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Consumers are spending more this holiday season. Or are they?

Holidays and debt
How to stay out of debt during the holidays 03:47

Americans appear ready to open their wallets this holiday season.

Consumer confidence is at a 17-year high, while unemployment is at a 17-year low. The economy appears to be humming, with growth of 3 percent at last measure. And initial numbers show millions more Americans shopped over the long holiday weekend than last year, spending an estimated $335 on average on gifts and other items, according to National Retail Federation.

But other indicators suggest there may be less merry times ahead.

"I am generally positive for this holiday shopping season that consumer spending will be robust, (but) the economic growth we are seeing may take a downturn next year," said Robert Murphy, an economics professor at Boston College.

Initial numbers for the holiday shopping season are just that, initial. The full scope of the holiday shopping season won't really be known until January when the Commerce Department reports its retail sales numbers for December. Plus, there are signs that consumers may be under a bit of a squeeze.

Retailers are relying on discounts to get shoppers through the door. Chains are reducing their prices over a longer period of time, rather than pushing out sales for one day events like Black Friday. Americans aren't only shopping for bargains, but some are planning to reduce their spending this holiday season. A CBS poll from earlier this month found more than one-third of Americans will trim their spending on gifts this season, while only 10 percent said they will spend more.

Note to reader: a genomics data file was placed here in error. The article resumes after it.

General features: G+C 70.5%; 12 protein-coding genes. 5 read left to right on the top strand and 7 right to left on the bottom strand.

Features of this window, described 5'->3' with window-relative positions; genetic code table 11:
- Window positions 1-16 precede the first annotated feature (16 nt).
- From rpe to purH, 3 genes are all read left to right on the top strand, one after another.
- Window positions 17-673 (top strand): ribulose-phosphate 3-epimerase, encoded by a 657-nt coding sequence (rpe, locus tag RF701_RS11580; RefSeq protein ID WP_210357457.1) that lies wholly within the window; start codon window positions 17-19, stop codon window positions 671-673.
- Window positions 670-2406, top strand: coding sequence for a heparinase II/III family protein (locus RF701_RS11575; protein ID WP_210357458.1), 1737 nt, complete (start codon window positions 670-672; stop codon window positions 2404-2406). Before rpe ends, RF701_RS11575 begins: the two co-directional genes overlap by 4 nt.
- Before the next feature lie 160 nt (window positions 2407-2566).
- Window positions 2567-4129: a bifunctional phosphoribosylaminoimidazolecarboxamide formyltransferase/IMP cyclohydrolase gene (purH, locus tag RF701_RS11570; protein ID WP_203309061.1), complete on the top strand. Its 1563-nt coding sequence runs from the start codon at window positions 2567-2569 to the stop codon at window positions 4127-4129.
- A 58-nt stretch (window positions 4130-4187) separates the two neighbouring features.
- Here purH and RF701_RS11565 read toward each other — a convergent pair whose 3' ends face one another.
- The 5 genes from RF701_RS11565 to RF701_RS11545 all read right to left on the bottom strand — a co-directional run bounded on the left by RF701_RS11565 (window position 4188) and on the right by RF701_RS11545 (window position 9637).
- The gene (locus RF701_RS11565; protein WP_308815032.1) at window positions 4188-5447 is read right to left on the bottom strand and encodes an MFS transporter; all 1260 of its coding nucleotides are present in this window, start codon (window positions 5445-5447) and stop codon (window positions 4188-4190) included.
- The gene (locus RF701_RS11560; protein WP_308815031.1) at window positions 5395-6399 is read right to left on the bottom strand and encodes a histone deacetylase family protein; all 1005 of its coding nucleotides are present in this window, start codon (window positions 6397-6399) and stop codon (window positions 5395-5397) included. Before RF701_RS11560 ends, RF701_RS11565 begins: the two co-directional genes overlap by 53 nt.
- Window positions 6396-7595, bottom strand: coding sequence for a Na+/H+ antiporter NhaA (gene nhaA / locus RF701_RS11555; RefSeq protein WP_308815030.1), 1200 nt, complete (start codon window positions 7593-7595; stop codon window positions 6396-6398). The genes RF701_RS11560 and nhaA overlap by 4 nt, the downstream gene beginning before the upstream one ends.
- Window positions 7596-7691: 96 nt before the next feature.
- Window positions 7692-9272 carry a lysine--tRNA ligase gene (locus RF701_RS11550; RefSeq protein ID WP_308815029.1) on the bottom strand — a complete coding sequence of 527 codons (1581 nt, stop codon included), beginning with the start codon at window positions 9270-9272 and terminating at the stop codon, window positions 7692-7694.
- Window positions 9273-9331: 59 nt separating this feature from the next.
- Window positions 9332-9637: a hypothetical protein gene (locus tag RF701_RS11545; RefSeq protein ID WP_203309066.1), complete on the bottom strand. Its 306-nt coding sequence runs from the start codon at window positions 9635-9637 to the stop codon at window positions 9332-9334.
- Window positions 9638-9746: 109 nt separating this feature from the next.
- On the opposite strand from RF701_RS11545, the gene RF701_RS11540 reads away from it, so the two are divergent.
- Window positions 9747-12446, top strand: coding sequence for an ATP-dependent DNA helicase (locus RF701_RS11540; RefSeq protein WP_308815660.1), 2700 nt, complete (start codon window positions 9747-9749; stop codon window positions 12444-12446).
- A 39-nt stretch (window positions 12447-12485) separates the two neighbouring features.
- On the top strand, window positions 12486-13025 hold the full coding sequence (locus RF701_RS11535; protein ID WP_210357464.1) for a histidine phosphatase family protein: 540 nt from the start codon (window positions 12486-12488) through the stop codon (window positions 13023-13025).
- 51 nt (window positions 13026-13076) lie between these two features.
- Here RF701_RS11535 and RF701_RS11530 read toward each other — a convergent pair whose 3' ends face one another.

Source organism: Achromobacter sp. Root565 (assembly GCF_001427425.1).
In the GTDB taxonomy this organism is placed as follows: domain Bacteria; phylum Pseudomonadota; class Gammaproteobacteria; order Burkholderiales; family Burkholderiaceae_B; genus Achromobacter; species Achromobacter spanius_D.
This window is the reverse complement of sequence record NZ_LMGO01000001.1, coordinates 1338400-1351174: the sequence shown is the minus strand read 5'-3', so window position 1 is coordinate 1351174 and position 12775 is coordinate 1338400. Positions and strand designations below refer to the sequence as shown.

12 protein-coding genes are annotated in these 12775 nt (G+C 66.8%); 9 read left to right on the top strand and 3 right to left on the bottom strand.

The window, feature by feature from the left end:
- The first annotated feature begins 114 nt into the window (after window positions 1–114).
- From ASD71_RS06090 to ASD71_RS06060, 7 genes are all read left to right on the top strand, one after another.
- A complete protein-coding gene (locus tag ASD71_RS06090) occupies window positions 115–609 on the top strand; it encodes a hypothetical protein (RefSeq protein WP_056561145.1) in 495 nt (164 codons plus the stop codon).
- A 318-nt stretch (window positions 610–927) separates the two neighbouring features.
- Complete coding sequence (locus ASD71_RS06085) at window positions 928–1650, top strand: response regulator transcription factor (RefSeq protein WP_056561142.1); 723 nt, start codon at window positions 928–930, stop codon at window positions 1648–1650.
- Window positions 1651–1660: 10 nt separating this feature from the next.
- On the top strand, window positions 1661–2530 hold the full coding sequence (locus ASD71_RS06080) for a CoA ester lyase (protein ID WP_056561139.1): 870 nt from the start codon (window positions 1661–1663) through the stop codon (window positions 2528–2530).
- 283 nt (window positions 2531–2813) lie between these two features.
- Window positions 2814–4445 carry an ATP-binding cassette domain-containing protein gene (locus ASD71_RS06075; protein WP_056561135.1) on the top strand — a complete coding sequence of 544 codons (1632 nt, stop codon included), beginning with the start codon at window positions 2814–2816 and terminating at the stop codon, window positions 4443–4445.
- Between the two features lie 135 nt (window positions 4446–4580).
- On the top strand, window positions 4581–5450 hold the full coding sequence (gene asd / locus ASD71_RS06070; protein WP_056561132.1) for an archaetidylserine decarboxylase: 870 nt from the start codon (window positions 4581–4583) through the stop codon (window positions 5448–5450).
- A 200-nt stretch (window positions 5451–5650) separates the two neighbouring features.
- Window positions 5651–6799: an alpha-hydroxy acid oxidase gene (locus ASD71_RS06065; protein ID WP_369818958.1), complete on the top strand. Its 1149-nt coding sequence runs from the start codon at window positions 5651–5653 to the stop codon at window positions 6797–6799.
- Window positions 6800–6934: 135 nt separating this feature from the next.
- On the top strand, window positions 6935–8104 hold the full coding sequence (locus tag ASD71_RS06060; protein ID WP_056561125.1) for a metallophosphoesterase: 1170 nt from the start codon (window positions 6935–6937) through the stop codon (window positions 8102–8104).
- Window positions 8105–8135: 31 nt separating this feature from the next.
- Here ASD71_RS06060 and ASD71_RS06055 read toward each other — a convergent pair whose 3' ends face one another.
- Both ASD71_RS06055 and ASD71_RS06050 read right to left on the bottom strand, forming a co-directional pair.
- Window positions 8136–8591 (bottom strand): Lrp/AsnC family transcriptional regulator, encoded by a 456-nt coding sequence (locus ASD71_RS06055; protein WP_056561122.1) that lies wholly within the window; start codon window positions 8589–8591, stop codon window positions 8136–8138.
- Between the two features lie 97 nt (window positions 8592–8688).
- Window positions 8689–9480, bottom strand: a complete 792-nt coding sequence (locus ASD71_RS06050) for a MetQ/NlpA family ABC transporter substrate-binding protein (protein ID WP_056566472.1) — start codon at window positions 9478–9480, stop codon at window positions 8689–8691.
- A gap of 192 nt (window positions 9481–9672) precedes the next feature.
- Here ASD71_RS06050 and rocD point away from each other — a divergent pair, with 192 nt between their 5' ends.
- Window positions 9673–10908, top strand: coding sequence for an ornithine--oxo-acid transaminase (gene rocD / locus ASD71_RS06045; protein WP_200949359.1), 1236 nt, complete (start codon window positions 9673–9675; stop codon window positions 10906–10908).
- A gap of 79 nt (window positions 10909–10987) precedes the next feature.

Consumer borrowing is up as Americans take on more debt for auto and student loans, according to Federal Reserve data. Borrowing for revolving credit, such as credit cards, is up too. At last measure, Americans' total borrowing is at $3.79 trillion. That does not cover home mortgages or other loans such as home equity loans that are secured by real estate.

How small businesses compete with big retailers for holiday shoppers 02:14

Americans seem to be tapping into their savings for this increase in spending too, as the savings rate has fallen since the middle of 2016, said Lara Rhame, senior economist at FS Investments. That happened during the last economic expansion and it proved to be an unhealthy move.

Also, unemployment is so low in part because many people stopped looking for work and are no longer counted as unemployed. Income, the biggest indicator of a consumer's ability to shop, is a muddy area too. Pay gains are sluggish as companies struggle to increase prices and wages in a low-inflation and weak-productivity environment.

Why does it all matter anyhow? It's important because any pressure on the consumer could hinder spending — and consumer spending is the biggest driver of the U.S. economy, accounting for about 70 percent of economic growth. And a good chunk of consumers' discretionary spending occurs in November and December. For some retailers, the holiday season can represent as much as 30 percent of its annual sales, according the NRF.

"Consumer spending is a big ship, so it tends not to move much up or down, but it just has to move a little bit and there are big consequences," Murphy, said.

At this point, it appears things are looking good for this holiday shopping season. Still, experts say the 3 percent economic growth in the U.S. may be a bit too high to sustain for much longer.

"If you look at where the upward momentum comes from, it's hard to see consumers accelerating from here," said Rhame. "Without wage growth, I don't find them able to accelerate."

Rhame also points out in her research that while consumer confidence has been soaring, that hasn't translated into actual spending at retailers.

The two typically move in lockstep, but retail sales growth has been decelerating for years. Since 2014, year-over-year sales growth has averaged about 3.4 percent — much lower than the 5.3 percent seen from 2010 to 2013. That has her concerned because a slowdown in consumer spending could pull U.S. growth lower.

"Cash dollars going in the register is what really matters in the end," she said.

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